There are very few things in real life that escape some
form of looking used. Weathering is a fact of life for everything from
buildings to planes, from trees to tanks and from ships to trains.
Weathering is the term of choice in all instances where
the purpose of your effort is making the model look like it has been used.
This used condition takes many forms. Its up to you to simulate it. Litter
accumulates, dirt and grime gets deposited, exhaust stains, sun fades the
hardest of painted surfaces, metal rusts, and almost everything shows use
Every time you scan large scale photographs of the real thing you can see
the obvious signs of age. Make a mental note of what caused the signs and
then determine how you can simulate the same signs. NOTE: that is
simulate, not duplicate.
For one thing duplication of the aging result relies on time and that is one element you will find hard to duplicate. Another factor of aging in real life is particulate size. For instance, rusting on a surface leaves a fine coating of powdered metal. Even if plastic did rust, the look wouldn't be the same. When you get down to scale of 1:48 or 1:87 this fine powder would look a lot more like a stain.
For one thing
duplication of the aging result relies on time and that is one
element you will find hard to duplicate. Another factor of aging in
real life is particulate size. For instance, rusting on a surface
leaves a fine coating of powdered metal. Even if plastic did rust,
the look wouldn't be the same. When you get down to scale of 1:48 or
1:87 this fine powder would look a lot more like a stain.
The same is true for other
forms of weathering, you need to simulate what occurs in real life and do
it in miniature:
Exhaust: There are exhaust buffing metalizers out
there to paint on exhaust, but I believe their are better ways. No
matter what your modeling subject, you need to study photos to learn the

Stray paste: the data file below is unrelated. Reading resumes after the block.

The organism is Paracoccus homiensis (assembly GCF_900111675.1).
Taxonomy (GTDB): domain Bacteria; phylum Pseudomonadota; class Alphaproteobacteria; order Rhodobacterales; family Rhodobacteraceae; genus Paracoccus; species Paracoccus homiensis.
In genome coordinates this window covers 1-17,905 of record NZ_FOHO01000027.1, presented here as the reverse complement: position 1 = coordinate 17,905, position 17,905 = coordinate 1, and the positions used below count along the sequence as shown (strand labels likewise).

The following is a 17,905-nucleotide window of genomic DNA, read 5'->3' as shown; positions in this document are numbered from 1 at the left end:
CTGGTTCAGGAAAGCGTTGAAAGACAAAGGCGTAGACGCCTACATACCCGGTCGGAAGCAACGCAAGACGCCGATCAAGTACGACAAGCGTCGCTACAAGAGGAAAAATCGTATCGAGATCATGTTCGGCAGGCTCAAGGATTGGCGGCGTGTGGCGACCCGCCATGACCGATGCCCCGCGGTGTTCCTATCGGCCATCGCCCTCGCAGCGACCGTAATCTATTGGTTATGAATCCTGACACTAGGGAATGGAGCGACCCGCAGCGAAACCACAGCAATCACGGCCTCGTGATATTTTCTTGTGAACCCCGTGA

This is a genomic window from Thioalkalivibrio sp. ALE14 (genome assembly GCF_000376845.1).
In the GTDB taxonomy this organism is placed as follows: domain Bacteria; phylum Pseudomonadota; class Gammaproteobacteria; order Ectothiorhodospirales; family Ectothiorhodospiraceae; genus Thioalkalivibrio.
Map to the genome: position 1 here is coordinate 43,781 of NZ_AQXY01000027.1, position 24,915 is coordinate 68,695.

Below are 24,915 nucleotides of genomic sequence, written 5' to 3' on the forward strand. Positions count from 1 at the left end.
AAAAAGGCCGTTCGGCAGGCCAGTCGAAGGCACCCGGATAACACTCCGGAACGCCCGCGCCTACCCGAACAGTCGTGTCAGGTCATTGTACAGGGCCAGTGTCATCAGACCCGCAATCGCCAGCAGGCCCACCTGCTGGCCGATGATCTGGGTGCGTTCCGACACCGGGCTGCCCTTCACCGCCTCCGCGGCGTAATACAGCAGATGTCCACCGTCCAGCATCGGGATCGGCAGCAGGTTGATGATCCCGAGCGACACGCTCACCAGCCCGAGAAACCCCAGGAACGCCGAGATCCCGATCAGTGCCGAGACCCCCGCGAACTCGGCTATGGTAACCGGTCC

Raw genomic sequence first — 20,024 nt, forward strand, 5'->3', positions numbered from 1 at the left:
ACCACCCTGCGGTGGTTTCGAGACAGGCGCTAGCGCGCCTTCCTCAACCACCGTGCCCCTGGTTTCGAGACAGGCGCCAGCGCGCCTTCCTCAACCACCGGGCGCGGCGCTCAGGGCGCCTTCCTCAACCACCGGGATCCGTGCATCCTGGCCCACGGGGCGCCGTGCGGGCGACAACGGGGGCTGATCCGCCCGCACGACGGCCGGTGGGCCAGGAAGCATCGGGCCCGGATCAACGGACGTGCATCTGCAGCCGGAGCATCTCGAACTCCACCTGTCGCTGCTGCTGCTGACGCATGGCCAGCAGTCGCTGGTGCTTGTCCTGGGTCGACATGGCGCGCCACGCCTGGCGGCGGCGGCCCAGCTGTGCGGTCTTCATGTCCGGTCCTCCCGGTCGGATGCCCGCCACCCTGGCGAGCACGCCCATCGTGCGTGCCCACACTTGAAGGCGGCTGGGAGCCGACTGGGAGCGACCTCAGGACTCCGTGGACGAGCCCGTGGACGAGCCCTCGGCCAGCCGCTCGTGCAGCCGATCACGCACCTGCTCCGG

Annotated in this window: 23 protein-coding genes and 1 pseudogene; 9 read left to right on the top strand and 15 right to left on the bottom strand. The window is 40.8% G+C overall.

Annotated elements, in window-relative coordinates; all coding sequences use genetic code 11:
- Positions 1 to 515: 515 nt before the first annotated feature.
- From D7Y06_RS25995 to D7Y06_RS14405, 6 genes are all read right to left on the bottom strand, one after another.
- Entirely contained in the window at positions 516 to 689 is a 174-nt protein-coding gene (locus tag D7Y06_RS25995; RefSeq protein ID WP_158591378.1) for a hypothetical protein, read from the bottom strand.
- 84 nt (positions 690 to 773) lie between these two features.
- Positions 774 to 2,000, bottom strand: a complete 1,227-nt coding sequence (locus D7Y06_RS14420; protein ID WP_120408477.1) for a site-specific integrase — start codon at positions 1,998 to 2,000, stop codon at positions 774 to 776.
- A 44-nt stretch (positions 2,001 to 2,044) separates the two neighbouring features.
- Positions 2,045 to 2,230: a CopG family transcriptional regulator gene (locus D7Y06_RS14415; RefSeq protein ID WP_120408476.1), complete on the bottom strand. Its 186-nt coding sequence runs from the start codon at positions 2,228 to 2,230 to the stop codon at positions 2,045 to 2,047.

normal exhaust staining patterns. Once you have inspected a number of
exhaust stains on real life pictures of your model start pulling
together your simulation. Whether you select a metalizer, or mix up you
own paint/thinner mixture, try it on an unexposed portion of your model
to see if your "exhaust stain" matches the real thing without damaging
Mud: Mud can be found on the bottom of cars, but may
look more natural on a tank or jeep. Mud can be simulated by using putty
(One source says Squadron White putty is best). You take a bowl, mixing
cup or something else, put putty in and mix in browns, tans, blacks,
etc. until you have achieved the color of mud you want.
Rust: There are several ways to make rust. One way is
to use weathering powders. There are several available you can simulate
rust with. To use them take a water soluble solution and mix with the
weathering powder, then brush on and let it dry.One such product,
RUSTALL also has powders for other weathering (Blackwash, Dead Flat, and
Dust Powder) .
Also, think about the region
or era you are recreating. Is it likely to be muddy at times or would it
be more dusty and arid like in a desert? For example, the rolling stock
might need a sun-bleached look, which can be achieved with dullcoat
brushed over with some rubbing alcohol. This will give the model a kind of
a white milky haze. If you don't like it, respray with dullcoat.
However, always test techniques on something else
before you try them out on your prized models, because you may not like
Simply rub the putty into the tracks to fill the gaps as mud would realistically …
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